High fructose corn syrup is used in place of sucrose in the foods and beverages industry. It is derived as a liquid sweetener from corn syrup using a process called wet milling. High fructose corn syrup (HFCS) accounts for a share of 9% in the global sweeteners market.
HFCS is not much different from other fructose glucose sweeteners such as honey, sucrose, and fruit juice concentrates in terms of composition or metabolism. It is generally composed of 42% to 55% fructose. HFCS exhibits better stability and works well in acidic beverages that are available in liquid state. This ensures easy transport and handling of HFCS. Also it renders the substance better miscibility than granulated sucrose.
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Fructose has emerged as a more cost-effective alternative to glucose, since it is sweeter than the latter. Owing to this attribute the use of fructose has significantly increased in food processing. However, on the flip side, calorie content of fructose is equivalent to sugar. Manufacturers operating in either the sugar or fructose industry therefore share similar concerns. Additionally, the human body metabolizes fructose in a much different way than it does glucose. Thus the consumption of HFCS is also associated with the increasing prevalence of obesity worldwide.
Owing to the benefits offered over granulated sucrose, the use of HFCS has proliferated across the U.S. food industry at a robust pace. Some of the benefits of using HFCS include: easy handling, easy to supply and good for stability. Corn is a reliable crop and is grown abundantly across the U.S., while the production of sucrose is limited. The U.S. therefore imports major supplies from sugar-growing countries. Thus the supply of essential commodities in the country is vulnerable to political and economic conditions prevalent in exporting nations. Also because of its liquid form HFCS is considered more stable for use in acidic beverages. Additionally, it is easier to handle, transport, and mix compared to granulated sucrose.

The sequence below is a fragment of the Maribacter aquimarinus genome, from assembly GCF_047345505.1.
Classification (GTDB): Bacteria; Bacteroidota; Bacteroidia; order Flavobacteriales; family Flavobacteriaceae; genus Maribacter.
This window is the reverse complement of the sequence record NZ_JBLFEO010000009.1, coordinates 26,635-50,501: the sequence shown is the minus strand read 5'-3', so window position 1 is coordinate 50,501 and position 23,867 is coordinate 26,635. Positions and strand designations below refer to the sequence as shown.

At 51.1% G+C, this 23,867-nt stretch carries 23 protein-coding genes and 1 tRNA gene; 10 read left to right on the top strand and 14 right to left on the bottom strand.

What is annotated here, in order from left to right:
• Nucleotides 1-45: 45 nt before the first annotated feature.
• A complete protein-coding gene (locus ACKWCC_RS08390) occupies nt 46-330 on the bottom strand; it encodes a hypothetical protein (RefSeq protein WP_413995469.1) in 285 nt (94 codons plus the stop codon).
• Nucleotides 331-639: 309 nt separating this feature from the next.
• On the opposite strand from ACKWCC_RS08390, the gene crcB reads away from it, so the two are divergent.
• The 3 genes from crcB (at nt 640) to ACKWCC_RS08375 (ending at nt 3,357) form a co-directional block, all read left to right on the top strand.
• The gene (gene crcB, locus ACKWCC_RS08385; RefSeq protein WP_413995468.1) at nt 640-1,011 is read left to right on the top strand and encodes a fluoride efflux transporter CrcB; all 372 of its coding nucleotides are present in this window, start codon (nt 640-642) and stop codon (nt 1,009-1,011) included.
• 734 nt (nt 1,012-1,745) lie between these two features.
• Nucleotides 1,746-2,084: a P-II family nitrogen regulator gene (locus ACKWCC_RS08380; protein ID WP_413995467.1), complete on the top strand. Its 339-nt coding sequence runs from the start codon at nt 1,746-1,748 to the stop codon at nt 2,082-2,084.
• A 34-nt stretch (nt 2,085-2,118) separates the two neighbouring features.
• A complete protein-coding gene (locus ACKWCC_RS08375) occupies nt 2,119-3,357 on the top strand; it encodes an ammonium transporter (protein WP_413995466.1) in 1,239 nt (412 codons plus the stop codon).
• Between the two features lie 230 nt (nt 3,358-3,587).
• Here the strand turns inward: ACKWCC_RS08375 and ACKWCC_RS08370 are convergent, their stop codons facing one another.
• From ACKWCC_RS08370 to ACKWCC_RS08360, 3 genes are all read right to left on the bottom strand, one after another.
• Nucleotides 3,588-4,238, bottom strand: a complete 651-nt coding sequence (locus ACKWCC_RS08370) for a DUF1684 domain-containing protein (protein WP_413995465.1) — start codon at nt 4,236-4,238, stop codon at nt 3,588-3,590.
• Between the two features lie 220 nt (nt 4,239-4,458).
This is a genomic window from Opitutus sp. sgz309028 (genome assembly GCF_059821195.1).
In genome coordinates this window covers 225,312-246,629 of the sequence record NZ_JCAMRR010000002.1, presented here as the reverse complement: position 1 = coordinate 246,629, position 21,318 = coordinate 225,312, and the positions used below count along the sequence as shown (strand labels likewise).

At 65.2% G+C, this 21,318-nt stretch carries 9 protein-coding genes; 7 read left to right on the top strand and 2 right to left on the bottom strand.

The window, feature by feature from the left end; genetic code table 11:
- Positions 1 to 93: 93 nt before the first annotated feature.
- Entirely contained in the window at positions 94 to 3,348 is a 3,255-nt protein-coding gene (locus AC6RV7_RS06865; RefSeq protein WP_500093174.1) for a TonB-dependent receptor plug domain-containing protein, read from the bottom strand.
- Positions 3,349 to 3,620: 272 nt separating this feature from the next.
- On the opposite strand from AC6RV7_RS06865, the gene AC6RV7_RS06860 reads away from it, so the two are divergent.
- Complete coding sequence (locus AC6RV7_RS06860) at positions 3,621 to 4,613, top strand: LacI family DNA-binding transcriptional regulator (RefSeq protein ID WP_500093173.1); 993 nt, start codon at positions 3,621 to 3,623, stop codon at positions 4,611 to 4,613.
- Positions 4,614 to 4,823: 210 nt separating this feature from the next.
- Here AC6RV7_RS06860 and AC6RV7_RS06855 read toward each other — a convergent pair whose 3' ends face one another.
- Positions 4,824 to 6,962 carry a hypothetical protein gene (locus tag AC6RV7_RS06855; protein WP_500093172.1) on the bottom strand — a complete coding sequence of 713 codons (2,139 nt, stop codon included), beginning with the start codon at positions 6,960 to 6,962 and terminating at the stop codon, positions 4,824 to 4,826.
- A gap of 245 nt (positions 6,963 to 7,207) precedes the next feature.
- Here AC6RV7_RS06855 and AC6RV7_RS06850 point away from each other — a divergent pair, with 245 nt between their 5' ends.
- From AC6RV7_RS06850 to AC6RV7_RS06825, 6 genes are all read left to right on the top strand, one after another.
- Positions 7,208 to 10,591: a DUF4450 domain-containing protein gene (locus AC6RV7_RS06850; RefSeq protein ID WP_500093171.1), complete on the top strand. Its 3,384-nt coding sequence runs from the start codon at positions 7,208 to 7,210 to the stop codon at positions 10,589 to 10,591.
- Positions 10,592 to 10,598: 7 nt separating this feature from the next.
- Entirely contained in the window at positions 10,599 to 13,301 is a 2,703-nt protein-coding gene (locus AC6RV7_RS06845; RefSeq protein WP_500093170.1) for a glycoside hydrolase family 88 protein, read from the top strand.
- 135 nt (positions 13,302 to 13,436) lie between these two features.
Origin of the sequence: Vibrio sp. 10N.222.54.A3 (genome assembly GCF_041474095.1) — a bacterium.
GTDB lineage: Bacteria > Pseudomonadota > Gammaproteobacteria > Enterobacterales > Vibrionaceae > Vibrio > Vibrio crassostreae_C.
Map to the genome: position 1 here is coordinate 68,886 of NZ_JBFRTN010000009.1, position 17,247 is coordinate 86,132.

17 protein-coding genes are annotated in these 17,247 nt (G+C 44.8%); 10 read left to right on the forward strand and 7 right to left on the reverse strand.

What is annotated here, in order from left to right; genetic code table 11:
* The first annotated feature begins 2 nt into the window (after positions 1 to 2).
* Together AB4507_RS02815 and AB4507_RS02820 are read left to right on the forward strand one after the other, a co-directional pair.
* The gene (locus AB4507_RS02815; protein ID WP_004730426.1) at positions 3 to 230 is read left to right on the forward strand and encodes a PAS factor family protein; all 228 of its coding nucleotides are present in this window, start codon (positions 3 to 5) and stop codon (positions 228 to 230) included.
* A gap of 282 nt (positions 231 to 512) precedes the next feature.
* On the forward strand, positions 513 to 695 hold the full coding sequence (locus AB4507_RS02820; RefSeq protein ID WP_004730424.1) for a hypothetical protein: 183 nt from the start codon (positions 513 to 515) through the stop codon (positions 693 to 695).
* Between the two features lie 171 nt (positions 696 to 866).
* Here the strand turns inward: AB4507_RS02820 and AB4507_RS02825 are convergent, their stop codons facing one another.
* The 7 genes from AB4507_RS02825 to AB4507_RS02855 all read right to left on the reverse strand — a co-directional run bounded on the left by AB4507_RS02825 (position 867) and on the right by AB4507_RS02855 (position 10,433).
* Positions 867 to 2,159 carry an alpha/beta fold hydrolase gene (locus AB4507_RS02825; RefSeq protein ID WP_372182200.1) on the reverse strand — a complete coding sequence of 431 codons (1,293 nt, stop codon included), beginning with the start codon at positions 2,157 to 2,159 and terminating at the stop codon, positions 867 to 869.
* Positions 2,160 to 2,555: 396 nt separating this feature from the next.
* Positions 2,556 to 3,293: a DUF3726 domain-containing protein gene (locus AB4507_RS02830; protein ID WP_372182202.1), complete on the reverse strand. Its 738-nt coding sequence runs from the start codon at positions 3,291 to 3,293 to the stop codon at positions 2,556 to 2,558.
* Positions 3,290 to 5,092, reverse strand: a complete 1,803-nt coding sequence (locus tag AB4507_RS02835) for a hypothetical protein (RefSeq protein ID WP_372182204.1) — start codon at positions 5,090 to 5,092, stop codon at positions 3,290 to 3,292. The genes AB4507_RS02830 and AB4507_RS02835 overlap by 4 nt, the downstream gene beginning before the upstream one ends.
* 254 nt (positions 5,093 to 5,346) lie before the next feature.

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Global high fructose corn syrup market is gaining impetus from the increasing demand for sweetener in the food and beverages industry. HFCS 42 has emerged as a good alternative to sugar and honey in food preparation for those who are trying to avoid sucrose due to its side effects. HFCS 42 constitutes approximately 42% fructose, while sugar has around 50% fructose, and the presence of fructose in honey is around 48%. This is a key factor driving the global HFCS market.
However, the changing lifestyle and growing health concerns among consumers of emerging nations are limiting the market’s growth to an extent. This is because high consumption of fructose is often related to the prevalence of obesity and diabetes. Hence, zero calorie sweeteners have become much popular among consumers.
Nevertheless, after being granted the “Generally Recognized as Safe” (GRAS) status by the U.S. FDA, HFCS is widely used across the U.S. food industry mainly due to the advantages it offers over granulated sucrose.
Some of the most prominent enterprises operating in the global high fructose corn syrup (HFCS) market are Cargill Inc., Archer Daniels Midland Company, INGREDION INCORPORATED, Tate & Lyle and others.